After a day enjoying the warm sunshine, beautiful beaches and delicious eats, I suddenly realized that I hadn’t felt my baby kick in awhile. In fact, I couldn’t recall him kicking in the last 24 hours. My mind raced to all sorts of morbid conclusions and I choked on my breath as I poked and prodded my tummy, urgently trying to stimulate some sort of movement.
I had heard that relaxing would help and returned to my room to focus on capturing baby movement but after an hour or so, still hadn’t felt a thing. I messaged my husband. We both started to panic nearly 2000 kilometres apart.
As many daughters do, I reached out to my Mum and then my sister. My sister, slightly more cautious, advised me to find a doctor just in case. My Mum told me to relax: Stress wouldn’t help anyone. She said that he may be in a position that was less conducive to me feeling his kicks. She also said that as I had been more active than normal, the baby wouldn’t move as much. She then told me that a) Google confirmed her theory and b) She was always right.
So of course, I did the opposite. I panicked and stressed.
Still no movement.
At this point, my poor husband was starting to panic, among other emotions, and feeling helpless in distant Canada. He called our midwife who told me to drink some cold water or something sugary, sit still for an hour or so and wait for our boy to move. Try this twice and if nothing had happened, call her back.
We did. Twice. Nothing.
We called her back. She recommended a visit to the doctor if possible, just to make sure everything was okay.
At this point, I could feel both my husband’s and my heart beating in our throats but nothing from the baby. I googled the issue (which never helps), and concluded that I was either over-reacting or the worst had indeed happened. ‘Let me try and sleep,’ I told my husband. ‘I haven’t truly relaxed yet so maybe that is the issue.’
A few sleepless hours later, my husband messaged me, asking if I had felt anything yet. “Maybe,’ I replied. I had felt something but I wasn’t sure if it was just gas but it definitely wasn’t the strong kick that my baby had given me a few days earlier. It was time to go to the hospital.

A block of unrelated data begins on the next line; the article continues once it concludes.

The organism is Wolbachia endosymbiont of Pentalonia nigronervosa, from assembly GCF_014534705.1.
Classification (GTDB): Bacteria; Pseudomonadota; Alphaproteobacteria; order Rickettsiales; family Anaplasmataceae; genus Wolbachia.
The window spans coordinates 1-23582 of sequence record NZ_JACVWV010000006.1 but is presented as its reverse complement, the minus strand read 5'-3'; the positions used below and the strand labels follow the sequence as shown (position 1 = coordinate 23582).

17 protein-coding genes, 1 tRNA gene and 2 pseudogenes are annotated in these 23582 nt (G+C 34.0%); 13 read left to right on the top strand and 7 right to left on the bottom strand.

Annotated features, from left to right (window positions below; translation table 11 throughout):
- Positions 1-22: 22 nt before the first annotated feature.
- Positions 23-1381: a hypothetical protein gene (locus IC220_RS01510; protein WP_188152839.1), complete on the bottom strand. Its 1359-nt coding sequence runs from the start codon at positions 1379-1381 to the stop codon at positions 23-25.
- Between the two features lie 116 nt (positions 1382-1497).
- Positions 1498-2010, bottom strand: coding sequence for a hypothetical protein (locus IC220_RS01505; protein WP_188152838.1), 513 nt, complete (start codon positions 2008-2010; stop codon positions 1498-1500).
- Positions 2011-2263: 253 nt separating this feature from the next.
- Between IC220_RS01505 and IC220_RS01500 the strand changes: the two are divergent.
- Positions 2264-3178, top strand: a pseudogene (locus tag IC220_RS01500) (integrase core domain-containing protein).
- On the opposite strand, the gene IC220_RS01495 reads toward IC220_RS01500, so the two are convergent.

It was 5:30 am so I figured I could be to the hospital and back for our scheduled breakfast before anyone was the wiser. After much deliberation (and a few more tears), I woke my friend (thankfully, one of best friends was also on this press trip), and told her I was going to the hospital. I knew she was worried about both baby and I, and would be furious if I went through this alone. I called a cab and we went to Lee County Health Centre Hospital Emergency Room. This is by no way a political statement or comment on any country’s healthcare system but this hospital was beautiful. The grounds were immaculate, the building was clean and the coffee was spectacular. I was seen immediately and with a smile.
I was admitted to the OB unit where the loveliest group of ‘mother hen’ nurses asked me questions about my pregnancy thus far, any concerns (besides the obvious one) and about the father. They asked me if he was still in the picture and if so, did I feel threatened or afraid in our relationship. The rise in domestic abuse in Florida and the number of associated deaths meant that these questions had to be asked. As a hormonal pregnant woman with a loving and supportive husband, this made me want to cry even more.
Within ten minutes, I was on a bed and hooked up to two monitors, listening for baby’s heartbeat and movement. As I lay in the hospital bed, straps across my belly, waiting for the nurse to pick up a sound, I realized how cold and giant the room felt. I felt alone, away from home and suffocated with fear. There was a moment where I thought, ‘If she can’t get a heartbeat, I am going to die right here.’
‘There he is!’ the nurse smiled as 130 bpm of baby heartbeat came over the monitor. We could hear him kicking and turning and swimming in his little cocoon. He was moving around as if he were on parade, performing for the nurse and awaiting a round of applause.
‘He was facing your back,’ she confirmed. ‘And because your placenta is in the front, he was totally cushioned. It is no wonder you couldn’t feel a thing. But let me assure you, he is alright.’ The OB on call came in and reiterated what the nurse had said.
My friend came in. She cried.
She texted my husband. He cried…. Then he asked about the bill.
And as the sun came up over Southwest Florida, my friend and I of sat in Lee County Hospital while my son’s heartbeat echoed around the room.